To not just rush through the rituals of holidays like Easter and Christmas, but to really explore the journeys that led to them and experience some introspection beforehand through Lent and Advent is something that I truly appreciate about being part of a liturgical church. There is significance, and beauty, in delayed gratification.

I’ve been thinking about the nativity story. Jesus, of all people, deserved a better entrance to the world than a stable and a manger. And God could have made it happen, I’m sure. But he didn’t. Mary gave birth in that stable, laid the King of Kings in a manger bed, and the only people on earth that celebrated were shepherds – the nobodies.

Those simplistic, humble elements remind me during this time of year to also stay humble, not be overcome by the chaos that this world has made the Christmas season. I know God delights in our praise, the angels rejoiced at the good news of Christ’s birth – but I also believe he would have us tone ourselves down a bit from time to time throughout the season. Reflect. Humble ourselves. Remember the nobodies.

You see, I’m in my own personal season of waiting. For God to show up with some guidance and hope. And so walking through the Advent season reminds me that God does show up. In his own timing and in his own way – very often in a manner that we don’t understand or even recognize at times. But he always shows up.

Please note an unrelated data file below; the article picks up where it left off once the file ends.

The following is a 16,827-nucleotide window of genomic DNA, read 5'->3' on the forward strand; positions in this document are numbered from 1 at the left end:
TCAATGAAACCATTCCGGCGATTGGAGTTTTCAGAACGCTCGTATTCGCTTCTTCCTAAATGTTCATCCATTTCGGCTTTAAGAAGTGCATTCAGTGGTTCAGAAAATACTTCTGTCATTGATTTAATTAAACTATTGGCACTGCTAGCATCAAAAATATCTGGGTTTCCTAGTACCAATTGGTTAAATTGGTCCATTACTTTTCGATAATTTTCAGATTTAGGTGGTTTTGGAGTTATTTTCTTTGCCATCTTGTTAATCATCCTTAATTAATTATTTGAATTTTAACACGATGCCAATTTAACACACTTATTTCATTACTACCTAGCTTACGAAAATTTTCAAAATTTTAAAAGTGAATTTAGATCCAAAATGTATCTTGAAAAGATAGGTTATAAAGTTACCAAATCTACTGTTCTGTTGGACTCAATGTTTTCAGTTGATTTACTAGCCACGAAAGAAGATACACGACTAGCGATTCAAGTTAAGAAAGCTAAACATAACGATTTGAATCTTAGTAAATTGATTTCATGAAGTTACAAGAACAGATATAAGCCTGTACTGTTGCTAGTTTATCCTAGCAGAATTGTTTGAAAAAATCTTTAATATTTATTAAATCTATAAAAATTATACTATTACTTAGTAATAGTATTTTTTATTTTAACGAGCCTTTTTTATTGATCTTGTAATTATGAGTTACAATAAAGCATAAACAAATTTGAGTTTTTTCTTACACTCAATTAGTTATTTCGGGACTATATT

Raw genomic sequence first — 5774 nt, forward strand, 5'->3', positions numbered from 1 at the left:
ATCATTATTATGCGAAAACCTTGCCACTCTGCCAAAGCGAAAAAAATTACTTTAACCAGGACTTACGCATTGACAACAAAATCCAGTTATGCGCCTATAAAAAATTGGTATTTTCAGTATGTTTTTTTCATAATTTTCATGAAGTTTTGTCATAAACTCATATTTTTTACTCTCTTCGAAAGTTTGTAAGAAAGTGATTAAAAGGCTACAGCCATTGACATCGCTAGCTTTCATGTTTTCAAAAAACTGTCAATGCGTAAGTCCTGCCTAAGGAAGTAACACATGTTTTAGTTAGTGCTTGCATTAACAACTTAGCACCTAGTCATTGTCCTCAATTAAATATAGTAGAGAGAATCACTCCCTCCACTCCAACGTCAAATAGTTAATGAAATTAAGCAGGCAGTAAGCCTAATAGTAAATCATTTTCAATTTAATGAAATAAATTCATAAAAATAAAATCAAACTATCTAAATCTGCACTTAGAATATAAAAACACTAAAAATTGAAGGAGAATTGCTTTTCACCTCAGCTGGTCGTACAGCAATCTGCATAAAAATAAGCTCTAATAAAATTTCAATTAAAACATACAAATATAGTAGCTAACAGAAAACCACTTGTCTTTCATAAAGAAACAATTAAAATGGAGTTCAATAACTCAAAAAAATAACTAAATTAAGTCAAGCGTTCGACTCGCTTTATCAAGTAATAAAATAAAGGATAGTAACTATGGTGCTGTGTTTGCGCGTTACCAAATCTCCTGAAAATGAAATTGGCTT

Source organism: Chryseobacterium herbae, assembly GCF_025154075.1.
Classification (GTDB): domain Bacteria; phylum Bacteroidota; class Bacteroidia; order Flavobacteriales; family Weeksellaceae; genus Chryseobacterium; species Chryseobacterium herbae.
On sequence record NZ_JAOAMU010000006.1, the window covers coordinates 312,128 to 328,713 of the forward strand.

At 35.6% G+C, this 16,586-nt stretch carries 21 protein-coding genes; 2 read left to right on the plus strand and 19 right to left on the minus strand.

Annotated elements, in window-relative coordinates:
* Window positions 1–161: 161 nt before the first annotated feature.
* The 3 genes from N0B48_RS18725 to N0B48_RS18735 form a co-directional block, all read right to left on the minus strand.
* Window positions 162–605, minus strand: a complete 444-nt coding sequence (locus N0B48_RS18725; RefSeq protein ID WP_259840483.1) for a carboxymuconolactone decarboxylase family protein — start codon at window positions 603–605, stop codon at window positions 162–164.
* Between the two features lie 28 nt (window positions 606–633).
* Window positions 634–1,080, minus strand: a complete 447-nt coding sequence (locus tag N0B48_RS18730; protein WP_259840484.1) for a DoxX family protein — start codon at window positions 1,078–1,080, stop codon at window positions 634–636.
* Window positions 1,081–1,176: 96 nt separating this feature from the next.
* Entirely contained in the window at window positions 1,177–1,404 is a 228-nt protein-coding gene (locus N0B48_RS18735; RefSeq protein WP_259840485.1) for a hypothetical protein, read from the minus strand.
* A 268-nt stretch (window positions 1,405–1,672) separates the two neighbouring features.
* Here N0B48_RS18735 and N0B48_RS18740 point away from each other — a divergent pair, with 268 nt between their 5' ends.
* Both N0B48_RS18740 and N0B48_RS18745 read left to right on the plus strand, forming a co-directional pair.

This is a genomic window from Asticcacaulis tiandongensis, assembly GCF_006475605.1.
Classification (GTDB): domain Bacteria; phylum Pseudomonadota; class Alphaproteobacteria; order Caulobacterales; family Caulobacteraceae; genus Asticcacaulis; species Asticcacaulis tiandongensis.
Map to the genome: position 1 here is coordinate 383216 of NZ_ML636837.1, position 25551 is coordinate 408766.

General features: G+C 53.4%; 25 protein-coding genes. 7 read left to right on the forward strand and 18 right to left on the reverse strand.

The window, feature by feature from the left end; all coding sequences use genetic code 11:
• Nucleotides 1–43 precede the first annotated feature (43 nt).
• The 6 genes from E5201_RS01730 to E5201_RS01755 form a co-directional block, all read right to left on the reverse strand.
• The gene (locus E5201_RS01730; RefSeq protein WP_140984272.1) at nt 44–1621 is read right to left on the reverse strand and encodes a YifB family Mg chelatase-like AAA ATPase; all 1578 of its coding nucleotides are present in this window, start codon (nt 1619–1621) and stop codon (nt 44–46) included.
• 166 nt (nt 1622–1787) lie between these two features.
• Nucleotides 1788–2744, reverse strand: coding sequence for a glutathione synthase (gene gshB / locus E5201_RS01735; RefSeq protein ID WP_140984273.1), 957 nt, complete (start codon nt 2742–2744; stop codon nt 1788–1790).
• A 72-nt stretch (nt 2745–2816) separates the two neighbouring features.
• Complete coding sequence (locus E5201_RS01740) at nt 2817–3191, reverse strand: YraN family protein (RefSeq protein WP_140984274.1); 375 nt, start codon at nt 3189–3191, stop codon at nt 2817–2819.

I also think about Mary….her waiting through her pregnancy to see God deliver on His promise to her. I’ll bet it wasn’t easy. I’ll bet people talked about her….about Joseph….probably thought their “angel” visits were made up to hide something. Because people are the same across centuries – generally looking for reasons to judge another.
I wonder, in their season of waiting: did they doubt? Did they wonder if it had been a dream, those visits from the angels, those promises from God?

I have a new perspective on the need for peace and hope this Advent season. The waiting, the anticipation of what God will do next is heavy for me. But then I stop and think of what He has already done, who He always has been. And it is in those moments, I feel peace and hope the most.